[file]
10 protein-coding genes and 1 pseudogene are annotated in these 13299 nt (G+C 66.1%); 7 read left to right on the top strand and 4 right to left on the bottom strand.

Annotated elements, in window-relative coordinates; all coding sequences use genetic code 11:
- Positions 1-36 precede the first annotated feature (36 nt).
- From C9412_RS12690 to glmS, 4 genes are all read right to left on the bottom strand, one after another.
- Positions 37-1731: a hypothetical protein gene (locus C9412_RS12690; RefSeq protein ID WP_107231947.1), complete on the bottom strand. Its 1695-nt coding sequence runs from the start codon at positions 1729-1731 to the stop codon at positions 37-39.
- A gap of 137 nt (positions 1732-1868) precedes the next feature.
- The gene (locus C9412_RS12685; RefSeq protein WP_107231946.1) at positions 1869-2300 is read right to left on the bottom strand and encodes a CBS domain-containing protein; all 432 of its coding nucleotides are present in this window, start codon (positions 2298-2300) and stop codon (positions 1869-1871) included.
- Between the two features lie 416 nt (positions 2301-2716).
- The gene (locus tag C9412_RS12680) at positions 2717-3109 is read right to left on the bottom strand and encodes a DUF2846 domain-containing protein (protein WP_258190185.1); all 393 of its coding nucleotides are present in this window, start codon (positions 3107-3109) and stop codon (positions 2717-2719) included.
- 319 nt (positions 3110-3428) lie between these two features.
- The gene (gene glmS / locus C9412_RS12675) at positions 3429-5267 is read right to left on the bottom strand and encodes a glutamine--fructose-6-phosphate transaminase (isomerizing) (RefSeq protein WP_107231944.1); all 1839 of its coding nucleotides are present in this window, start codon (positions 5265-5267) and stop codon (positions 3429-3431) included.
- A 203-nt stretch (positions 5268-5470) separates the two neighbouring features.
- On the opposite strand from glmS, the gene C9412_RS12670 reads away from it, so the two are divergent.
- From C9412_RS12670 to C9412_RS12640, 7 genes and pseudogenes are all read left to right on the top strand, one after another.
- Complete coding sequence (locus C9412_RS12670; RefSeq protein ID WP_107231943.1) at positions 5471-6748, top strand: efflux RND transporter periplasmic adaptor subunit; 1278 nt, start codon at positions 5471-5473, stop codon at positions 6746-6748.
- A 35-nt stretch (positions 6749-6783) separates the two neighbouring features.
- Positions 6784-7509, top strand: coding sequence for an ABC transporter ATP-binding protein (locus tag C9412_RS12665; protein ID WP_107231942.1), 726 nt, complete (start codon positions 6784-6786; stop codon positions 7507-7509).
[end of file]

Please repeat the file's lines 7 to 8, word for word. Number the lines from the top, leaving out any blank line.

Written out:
- The gene (locus C9412_RS12685; RefSeq protein WP_107231946.1) at positions 1869-2300 is read right to left on the bottom strand and encodes a CBS domain-containing protein; all 432 of its coding nucleotides are present in this window, start codon (positions 2298-2300) and stop codon (positions 1869-1871) included.
- Between the two features lie 416 nt (positions 2301-2716).